A passion for service
Dr. Stanley F. Leavine was a dedicated public servant and physician. A memorial scholarship recognizes students who emulate his character.
Dr. Stanley F. Leavine was a dedicated public servant and physician. A memorial scholarship recognizes students who emulate his character.By Megan Vander Woude Office of Advancement
“It is my biggest dream to become a physician."
Leah Drost is an award-winning co-op student, published medical researcher, and community volunteer. She hopes to become a physician and dedicate her career to helping others.
“I hope to eventually work for an organization like Doctors Without Borders,” she says. “I would love to end up back in my hometown of Thunder Bay, helping to [improve] the poor access to healthcare that many Northern communities face.”
Leah’s career in the medical field is already off to a great start. In 2017 she was named a Co-op Student of the Year for her work at Sunnybrook Health Sciences Centre, where she researched post-surgery radiotherapy for cancer that spread to the bone. The study was published in the medical journal Radiology and Oncology. She also worked directly with patients at Sunnybrook, and she truly enjoyed these clinical interactions.
During academic terms, Leah continued to help others by volunteering with a variety of groups and organizations. She has been heavily involved with on-campus mentorship organizations, joined student clubs, and held student leadership roles in Waterloo residence. Plus, she volunteered off campus.
“I love getting involved in my community, both with on-campus opportunities and in the wider Kitchener-Waterloo area,” she says. “I have held several volunteer roles in the community, working primarily with children and families in the downtown Kitchener area.”
Given her passion for helping others, Leah is a fitting first recipient of the Dr. Stanley F. Leavine Scholarship, an award that memorializes the prominent public servant and local physician. In many ways, she emulates Dr. Leavine’s dedication to his community.
Dr. Leavine spent much of his life in the Kitchener-Waterloo area. He served on the Kitchener Board of Health and the K-W Hospital Commission, and he was President of the North Waterloo Academy of Medicine. Later in his career, he entered city council, and held multiple roles in our local government, including Mayor of Kitchener. Dr. Leavine was also a strong supporter in the University of Waterloo’s earliest days, as a founding member of our Board of Governors.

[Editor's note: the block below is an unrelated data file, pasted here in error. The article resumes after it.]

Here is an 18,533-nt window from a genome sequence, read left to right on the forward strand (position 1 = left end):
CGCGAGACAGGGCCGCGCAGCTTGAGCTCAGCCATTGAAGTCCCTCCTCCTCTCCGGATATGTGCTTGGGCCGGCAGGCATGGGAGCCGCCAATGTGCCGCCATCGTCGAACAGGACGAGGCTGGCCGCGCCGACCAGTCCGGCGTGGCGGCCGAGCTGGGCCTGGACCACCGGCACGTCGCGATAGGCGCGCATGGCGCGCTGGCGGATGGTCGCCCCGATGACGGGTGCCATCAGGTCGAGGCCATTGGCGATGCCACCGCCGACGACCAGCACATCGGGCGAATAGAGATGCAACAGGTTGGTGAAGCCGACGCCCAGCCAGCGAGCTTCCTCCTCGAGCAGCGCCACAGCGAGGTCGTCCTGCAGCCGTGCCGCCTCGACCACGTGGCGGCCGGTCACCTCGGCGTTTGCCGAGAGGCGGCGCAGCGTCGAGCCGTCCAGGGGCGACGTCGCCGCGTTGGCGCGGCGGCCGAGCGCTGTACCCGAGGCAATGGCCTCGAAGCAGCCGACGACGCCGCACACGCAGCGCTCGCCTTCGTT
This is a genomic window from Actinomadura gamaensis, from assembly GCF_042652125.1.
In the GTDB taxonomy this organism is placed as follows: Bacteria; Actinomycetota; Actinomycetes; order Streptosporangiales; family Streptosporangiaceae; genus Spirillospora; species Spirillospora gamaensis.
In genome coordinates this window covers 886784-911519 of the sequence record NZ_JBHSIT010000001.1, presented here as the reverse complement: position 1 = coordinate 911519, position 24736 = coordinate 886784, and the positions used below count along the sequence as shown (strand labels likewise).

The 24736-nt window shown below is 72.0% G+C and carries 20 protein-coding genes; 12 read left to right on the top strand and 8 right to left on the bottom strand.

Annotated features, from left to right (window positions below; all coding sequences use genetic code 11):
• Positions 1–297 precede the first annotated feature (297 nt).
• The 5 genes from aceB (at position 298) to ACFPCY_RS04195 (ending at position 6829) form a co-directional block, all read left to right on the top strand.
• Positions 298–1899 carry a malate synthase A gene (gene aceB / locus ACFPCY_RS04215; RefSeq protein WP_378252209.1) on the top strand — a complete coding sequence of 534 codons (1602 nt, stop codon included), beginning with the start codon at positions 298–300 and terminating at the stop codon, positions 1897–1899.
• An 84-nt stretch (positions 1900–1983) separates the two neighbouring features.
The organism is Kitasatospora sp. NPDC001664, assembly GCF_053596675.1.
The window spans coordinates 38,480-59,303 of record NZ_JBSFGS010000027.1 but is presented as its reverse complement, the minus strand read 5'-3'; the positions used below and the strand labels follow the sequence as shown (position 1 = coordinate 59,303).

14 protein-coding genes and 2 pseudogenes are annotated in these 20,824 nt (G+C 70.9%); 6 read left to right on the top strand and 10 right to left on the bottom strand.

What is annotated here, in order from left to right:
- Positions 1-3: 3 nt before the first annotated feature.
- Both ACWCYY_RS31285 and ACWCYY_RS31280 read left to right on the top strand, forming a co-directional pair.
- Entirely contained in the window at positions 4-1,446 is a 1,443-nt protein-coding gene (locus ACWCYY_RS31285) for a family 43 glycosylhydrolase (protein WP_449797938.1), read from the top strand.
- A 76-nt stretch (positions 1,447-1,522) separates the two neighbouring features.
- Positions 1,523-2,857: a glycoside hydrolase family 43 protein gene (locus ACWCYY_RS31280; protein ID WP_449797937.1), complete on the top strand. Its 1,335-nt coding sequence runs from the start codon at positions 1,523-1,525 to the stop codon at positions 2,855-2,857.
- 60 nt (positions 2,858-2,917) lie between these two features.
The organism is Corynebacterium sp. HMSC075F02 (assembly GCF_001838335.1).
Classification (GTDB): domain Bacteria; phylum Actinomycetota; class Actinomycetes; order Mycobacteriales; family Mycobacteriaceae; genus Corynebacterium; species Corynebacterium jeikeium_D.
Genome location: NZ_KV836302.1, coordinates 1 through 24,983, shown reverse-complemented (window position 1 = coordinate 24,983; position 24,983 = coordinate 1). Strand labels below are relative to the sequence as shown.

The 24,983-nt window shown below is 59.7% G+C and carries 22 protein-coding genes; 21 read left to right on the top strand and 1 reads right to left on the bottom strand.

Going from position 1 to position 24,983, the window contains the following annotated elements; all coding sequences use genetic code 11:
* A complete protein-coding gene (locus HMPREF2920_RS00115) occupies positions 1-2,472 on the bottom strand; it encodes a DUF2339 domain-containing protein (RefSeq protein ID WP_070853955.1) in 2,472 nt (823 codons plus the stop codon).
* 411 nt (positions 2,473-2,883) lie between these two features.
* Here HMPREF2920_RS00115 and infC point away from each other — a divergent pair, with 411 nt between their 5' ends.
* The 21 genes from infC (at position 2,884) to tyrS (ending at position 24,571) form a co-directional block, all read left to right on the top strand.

His daughter, Dr. Desta Leavine, created the memorial scholarship, which is given to third- or fourth-year undergraduate students pursuing a medical career. It was important that recipients have an interest in a medical career, like her father did.
When asked why she created the award, she simply answered, “Why not?”
Her father was very interested in education. Given his strong ties to Waterloo and the greater community, the award serves as a reminder of his public service.
I cannot fully express how deeply grateful I am for receiving this award. It truly gave me the courage and confidence to pursue my dreams...
The significance of the award is not lost on Leah, and Desta’s gift is incredibly meaningful to her. The award lessened the burden of her tuition, living expenses and applications to medical school. Plus, Leah says that the award reminded her there is community supporting her – cheering her on.
“I cannot fully express how deeply grateful I am for receiving this award,” she says. “It truly gave me the courage and confidence to pursue my dreams, and it gave me the resources to help make those dreams a reality.”
Earlier this year, Leah’s dream of becoming a physician got one step closer. As of August 2019, she’s a medical student.
The University of Waterloo acknowledges that much of our work takes place on the traditional territory of the Neutral, Anishinaabeg and Haudenosaunee peoples. Our main campus is situated on the Haldimand Tract, the land granted to the Six Nations that includes six miles on each side of the Grand River. Our active work toward reconciliation takes place across our campuses through research, learning, teaching, and community building, and is co-ordinated within our Office of Indigenous Relations.